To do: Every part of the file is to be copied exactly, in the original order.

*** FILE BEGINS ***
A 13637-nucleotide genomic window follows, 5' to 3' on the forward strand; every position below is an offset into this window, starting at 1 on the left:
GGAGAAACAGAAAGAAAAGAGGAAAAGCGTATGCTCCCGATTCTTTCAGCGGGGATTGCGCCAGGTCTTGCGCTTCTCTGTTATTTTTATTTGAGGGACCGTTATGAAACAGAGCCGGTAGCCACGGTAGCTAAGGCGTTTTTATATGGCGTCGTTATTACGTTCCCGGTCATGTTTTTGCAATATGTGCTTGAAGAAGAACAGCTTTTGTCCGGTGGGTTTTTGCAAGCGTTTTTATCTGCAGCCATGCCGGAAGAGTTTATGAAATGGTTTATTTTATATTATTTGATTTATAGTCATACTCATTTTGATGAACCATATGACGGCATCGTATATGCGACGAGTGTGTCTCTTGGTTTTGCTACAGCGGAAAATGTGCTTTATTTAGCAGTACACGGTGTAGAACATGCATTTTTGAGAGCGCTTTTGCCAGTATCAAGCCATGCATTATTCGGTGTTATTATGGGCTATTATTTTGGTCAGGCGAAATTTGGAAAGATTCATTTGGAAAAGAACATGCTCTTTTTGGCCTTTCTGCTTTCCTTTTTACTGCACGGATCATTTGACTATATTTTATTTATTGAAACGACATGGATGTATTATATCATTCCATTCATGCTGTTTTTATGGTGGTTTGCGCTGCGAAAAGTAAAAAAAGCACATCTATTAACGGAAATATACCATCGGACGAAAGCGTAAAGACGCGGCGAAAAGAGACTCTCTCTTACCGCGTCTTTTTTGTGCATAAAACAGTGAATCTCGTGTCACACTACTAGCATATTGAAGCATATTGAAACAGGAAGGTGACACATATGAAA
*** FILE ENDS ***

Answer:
A 13637-nucleotide genomic window follows, 5' to 3' on the forward strand; every position below is an offset into this window, starting at 1 on the left:
GGAGAAACAGAAAGAAAAGAGGAAAAGCGTATGCTCCCGATTCTTTCAGCGGGGATTGCGCCAGGTCTTGCGCTTCTCTGTTATTTTTATTTGAGGGACCGTTATGAAACAGAGCCGGTAGCCACGGTAGCTAAGGCGTTTTTATATGGCGTCGTTATTACGTTCCCGGTCATGTTTTTGCAATATGTGCTTGAAGAAGAACAGCTTTTGTCCGGTGGGTTTTTGCAAGCGTTTTTATCTGCAGCCATGCCGGAAGAGTTTATGAAATGGTTTATTTTATATTATTTGATTTATAGTCATACTCATTTTGATGAACCATATGACGGCATCGTATATGCGACGAGTGTGTCTCTTGGTTTTGCTACAGCGGAAAATGTGCTTTATTTAGCAGTACACGGTGTAGAACATGCATTTTTGAGAGCGCTTTTGCCAGTATCAAGCCATGCATTATTCGGTGTTATTATGGGCTATTATTTTGGTCAGGCGAAATTTGGAAAGATTCATTTGGAAAAGAACATGCTCTTTTTGGCCTTTCTGCTTTCCTTTTTACTGCACGGATCATTTGACTATATTTTATTTATTGAAACGACATGGATGTATTATATCATTCCATTCATGCTGTTTTTATGGTGGTTTGCGCTGCGAAAAGTAAAAAAAGCACATCTATTAACGGAAATATACCATCGGACGAAAGCGTAAAGACGCGGCGAAAAGAGACTCTCTCTTACCGCGTCTTTTTTGTGCATAAAACAGTGAATCTCGTGTCACACTACTAGCATATTGAAGCATATTGAAACAGGAAGGTGACACATATGAAA